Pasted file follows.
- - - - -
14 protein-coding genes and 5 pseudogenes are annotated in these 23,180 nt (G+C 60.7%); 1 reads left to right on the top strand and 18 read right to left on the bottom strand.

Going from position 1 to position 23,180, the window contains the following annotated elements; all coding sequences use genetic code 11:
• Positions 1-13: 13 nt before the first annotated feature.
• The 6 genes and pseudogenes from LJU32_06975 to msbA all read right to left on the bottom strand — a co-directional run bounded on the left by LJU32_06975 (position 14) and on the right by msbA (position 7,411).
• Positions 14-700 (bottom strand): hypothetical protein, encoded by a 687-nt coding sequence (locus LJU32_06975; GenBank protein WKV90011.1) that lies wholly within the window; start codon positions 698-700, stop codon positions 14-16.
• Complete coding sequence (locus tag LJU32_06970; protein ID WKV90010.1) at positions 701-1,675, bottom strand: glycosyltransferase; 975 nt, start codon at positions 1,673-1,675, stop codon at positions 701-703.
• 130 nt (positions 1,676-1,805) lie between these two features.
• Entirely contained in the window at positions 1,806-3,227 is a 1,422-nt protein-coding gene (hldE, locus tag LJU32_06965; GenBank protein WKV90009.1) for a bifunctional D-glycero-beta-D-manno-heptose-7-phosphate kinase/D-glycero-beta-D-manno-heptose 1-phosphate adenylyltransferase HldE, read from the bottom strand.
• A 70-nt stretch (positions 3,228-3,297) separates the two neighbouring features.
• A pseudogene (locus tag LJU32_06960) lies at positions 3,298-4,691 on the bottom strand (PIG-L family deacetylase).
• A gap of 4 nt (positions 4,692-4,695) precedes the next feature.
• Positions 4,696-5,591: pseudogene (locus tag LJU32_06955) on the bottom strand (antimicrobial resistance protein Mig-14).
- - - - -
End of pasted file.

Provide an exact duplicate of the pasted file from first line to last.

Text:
14 protein-coding genes and 5 pseudogenes are annotated in these 23,180 nt (G+C 60.7%); 1 reads left to right on the top strand and 18 read right to left on the bottom strand.

Going from position 1 to position 23,180, the window contains the following annotated elements; all coding sequences use genetic code 11:
• Positions 1-13: 13 nt before the first annotated feature.
• The 6 genes and pseudogenes from LJU32_06975 to msbA all read right to left on the bottom strand — a co-directional run bounded on the left by LJU32_06975 (position 14) and on the right by msbA (position 7,411).
• Positions 14-700 (bottom strand): hypothetical protein, encoded by a 687-nt coding sequence (locus LJU32_06975; GenBank protein WKV90011.1) that lies wholly within the window; start codon positions 698-700, stop codon positions 14-16.
• Complete coding sequence (locus tag LJU32_06970; protein ID WKV90010.1) at positions 701-1,675, bottom strand: glycosyltransferase; 975 nt, start codon at positions 1,673-1,675, stop codon at positions 701-703.
• 130 nt (positions 1,676-1,805) lie between these two features.
• Entirely contained in the window at positions 1,806-3,227 is a 1,422-nt protein-coding gene (hldE, locus tag LJU32_06965; GenBank protein WKV90009.1) for a bifunctional D-glycero-beta-D-manno-heptose-7-phosphate kinase/D-glycero-beta-D-manno-heptose 1-phosphate adenylyltransferase HldE, read from the bottom strand.
• A 70-nt stretch (positions 3,228-3,297) separates the two neighbouring features.
• A pseudogene (locus tag LJU32_06960) lies at positions 3,298-4,691 on the bottom strand (PIG-L family deacetylase).
• A gap of 4 nt (positions 4,692-4,695) precedes the next feature.
• Positions 4,696-5,591: pseudogene (locus tag LJU32_06955) on the bottom strand (antimicrobial resistance protein Mig-14).